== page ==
Living off campus is a nice way to get away from RAs and depending on where you move to loud people and cramped living. The university has a great page for it at

How to find a placeEdit

You'll need to decide what sort of place you want to stay: an apartment complex, a stand-alone house, a duplex, etc. The best way to decide this is by getting a feel for what Greensboro has available. See as many places as you can and take really good notes about each.

There are flyers and pamphlets around the [EUC] that different apartment complexes leave around. Go visit these places and ask for a tour of the available spaces and ask lots of questions about each one(listed below). If you see any signs that say "now leasing" or "for rent" along the way, stop in or get the phone number on the sign and ask to see the place. Be sure to mark down what the address is, as many landlords own multiple properties in the area and they need to know which one you're interested in (though you may want to ask them what other places they have available).

If you like the idea of renting a house, drive/walk through some neighborhoods around campus you might like to live in. Lindley Park, the area west of campus and between Spring Garden and Market St, is a nice place with a more chill atmosphere and caters to post-grads. Ask around and see what other people think of different areas around campus.

Don't forget to look on craigslist often. Even if you don't respond, you'll start getting an idea of which apartment complexes and neighborhoods have available and who they cater to. If you want to find your own place, look under apts / housing. If you want to move in to a place that someone already has and needs a roommate, look in rooms / shared.

Inconveniently, most people don't post that they have a place available until two weeks before they need you to move in. On the bright side, the closer it gets to the beginning of the school year, the better the deals on housing, but it gets riskier. If you want a place to stay for Fall, start talking to leasing offices during spring break because that's when current tenants decide whether they want to renew their lease or not and you'll have the best pick of the apartments.

What to do when touring a house/apartmentEdit

Dress nice. This is as much an interview for you as it is for them.

Bring a pad of paper and a pencil and be ready to take a lot of notes. When you come home after a long day of house hunting, you'll be happier if you take detailed notes because all the places start running together after a while. In addition to sketching the basic floor plan of the apartment, you'll want to write down the answers to the following questions:

  1. How much does it cost per month? Make sure you find out if that's the price for the whole unit or per person.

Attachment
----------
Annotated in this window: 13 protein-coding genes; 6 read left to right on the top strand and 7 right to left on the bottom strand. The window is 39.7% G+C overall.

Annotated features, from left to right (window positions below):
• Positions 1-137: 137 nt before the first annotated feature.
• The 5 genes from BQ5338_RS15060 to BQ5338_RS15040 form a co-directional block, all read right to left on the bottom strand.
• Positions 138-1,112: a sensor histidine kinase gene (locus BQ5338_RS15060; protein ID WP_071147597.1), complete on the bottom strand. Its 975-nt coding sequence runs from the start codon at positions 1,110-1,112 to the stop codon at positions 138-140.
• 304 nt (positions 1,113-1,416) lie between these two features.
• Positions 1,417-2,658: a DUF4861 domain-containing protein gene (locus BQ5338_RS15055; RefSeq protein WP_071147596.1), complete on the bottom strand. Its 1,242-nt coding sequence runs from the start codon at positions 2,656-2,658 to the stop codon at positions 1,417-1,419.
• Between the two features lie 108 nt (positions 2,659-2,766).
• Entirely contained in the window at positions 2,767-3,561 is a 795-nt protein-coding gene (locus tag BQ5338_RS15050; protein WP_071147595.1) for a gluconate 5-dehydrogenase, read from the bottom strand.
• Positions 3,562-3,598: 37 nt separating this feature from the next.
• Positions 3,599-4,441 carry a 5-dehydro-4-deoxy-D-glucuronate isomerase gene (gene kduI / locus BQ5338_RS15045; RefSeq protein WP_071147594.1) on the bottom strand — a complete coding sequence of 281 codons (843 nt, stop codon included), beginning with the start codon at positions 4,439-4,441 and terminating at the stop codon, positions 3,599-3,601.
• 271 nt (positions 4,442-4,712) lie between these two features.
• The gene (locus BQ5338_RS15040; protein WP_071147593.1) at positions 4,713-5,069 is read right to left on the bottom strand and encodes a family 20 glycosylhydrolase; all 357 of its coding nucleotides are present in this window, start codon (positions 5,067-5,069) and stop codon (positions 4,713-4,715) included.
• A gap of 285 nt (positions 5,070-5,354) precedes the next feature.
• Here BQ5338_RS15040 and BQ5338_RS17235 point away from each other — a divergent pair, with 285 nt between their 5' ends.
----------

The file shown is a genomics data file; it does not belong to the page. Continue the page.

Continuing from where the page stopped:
2. What is included in the rent: electric, water, gas (if applicable, see below), trash, TV, internet? For the things not included, how much do they usually run per month?
  3. Is it gas or electric heating? Gas is more efficient, but it's one more bill to pay.
  4. What kitchen appliances are included: fridge, oven/stove (gas or electric?), dishwasher (more water, energy, and time efficient than hand-washing), microwave?
  5. Is there a washer/dryer in the apartment? If not, is there a washer/dryer hook-up and would they be willing to provide a washer/dryer for an additional monthly payment (no more than $50/month. If not, )is there a laundry facility on site and how much does it cost? If not, where is the nearest laundromat?
  6. Who does the repairs if something breaks? (if the owner says they do and you look around and see things duct taped together, say thank you and leave) What hours can you call for repairs? Remember that you do not have to pay for repairs if you didn't break it.
  7. Are pets allowed? Which ones? If you are allergic to a certain pet, have any lived in there before you?
  8. Is smoking allowed in the building? Even if you're not a smoker, you might not want to live in a place that has some dumbass next door who will set his apartment on fire.
  9. What is the neighborhood like? Who would your neighbors be?
  10. Carpet, hardwood, or linolium flooring?
  11. Are there any noticeable problems with the place? What's the deal with them?
  12. Are the power outlets grounded (3-pronged)? Are there enough of them around?
  13. How fast is the internet connection? You may need to ask the neighbors.
  14. Are there locks on the doors/windows? Can the windows be opened? Sometimes they are painted shut.
  1. Are the walls/attic/windows insulated?
  2. Is furniture provided? At what cost?
  3. Are there working fans in the bathroom?
  4. Anything else that comes to mind, ask!

Do not be afraid to ask any questions while you're there. Be straightforward if you want them to be straightforward with you.

If you like the place, you might want to knock on a few nearby doors and ask how they like the place, what problems they've had, stuff like that. They're more likely to give you solid answers since they're not trying to sell you anything.

How much should a house beEdit

Depends on what is provided, how much square-footage, and how much they think they can squeeze out of your parents. The places that are obviously marketed to students looking to get their first place are going to be much more expensive, especially if they have a community pool/game room/tanning bed. That may appeal to you or it may not, but consider their audience, as those will be your neighbors.

The more places you look at, the better you'll be at judging how much a place should cost. Just keep looking.

How to get the landlord to fix what is brokenEdit

Call them as soon as it breaks. If you wait around, it will just get worse and they might try to pin it on you.

How to find a roommateEdit